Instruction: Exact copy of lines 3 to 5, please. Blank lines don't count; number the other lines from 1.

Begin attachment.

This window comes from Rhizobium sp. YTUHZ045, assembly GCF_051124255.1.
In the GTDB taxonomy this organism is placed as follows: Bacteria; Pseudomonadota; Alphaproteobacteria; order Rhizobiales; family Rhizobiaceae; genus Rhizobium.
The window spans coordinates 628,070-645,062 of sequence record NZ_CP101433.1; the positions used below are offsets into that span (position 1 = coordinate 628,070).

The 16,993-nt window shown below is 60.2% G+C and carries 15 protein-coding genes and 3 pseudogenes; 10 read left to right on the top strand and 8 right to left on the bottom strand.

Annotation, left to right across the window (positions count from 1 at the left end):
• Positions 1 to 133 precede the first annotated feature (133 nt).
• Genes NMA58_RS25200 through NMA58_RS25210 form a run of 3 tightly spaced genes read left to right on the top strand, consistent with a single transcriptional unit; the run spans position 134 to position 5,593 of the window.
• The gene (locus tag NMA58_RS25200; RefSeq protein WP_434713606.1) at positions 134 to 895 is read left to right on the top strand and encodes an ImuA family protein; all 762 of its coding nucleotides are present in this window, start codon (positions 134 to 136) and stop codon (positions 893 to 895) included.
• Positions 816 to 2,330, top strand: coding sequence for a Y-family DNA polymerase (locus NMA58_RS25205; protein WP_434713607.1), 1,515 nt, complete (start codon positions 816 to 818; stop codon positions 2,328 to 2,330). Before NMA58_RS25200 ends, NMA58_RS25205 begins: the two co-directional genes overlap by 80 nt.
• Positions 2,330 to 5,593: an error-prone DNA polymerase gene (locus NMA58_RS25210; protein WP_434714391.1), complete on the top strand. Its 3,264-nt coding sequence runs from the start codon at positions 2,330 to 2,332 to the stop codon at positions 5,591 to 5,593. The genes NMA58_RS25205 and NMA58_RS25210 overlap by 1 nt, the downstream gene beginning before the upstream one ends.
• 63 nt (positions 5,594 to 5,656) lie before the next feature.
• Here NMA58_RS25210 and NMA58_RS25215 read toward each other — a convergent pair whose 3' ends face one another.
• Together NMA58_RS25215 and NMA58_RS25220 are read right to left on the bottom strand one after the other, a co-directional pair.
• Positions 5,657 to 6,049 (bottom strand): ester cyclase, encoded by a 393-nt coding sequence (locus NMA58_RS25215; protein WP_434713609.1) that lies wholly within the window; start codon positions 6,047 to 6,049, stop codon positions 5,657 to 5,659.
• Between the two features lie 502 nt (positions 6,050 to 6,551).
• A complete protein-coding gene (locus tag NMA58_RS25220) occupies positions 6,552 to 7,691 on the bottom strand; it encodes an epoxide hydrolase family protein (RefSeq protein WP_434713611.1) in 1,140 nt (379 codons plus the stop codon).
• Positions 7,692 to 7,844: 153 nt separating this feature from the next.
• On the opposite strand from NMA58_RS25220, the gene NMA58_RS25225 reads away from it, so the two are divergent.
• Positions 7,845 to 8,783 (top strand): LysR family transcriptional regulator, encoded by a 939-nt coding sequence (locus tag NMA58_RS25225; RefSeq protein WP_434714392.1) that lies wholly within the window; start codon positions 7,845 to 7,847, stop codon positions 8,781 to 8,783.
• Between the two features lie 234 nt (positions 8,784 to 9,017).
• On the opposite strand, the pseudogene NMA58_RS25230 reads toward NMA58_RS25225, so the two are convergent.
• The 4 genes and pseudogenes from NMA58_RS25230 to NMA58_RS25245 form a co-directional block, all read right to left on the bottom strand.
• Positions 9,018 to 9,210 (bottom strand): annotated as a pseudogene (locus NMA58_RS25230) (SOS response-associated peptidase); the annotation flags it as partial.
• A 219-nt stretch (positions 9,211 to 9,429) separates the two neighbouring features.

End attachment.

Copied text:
The window spans coordinates 628,070-645,062 of sequence record NZ_CP101433.1; the positions used below are offsets into that span (position 1 = coordinate 628,070).

The 16,993-nt window shown below is 60.2% G+C and carries 15 protein-coding genes and 3 pseudogenes; 10 read left to right on the top strand and 8 right to left on the bottom strand.

Annotation, left to right across the window (positions count from 1 at the left end):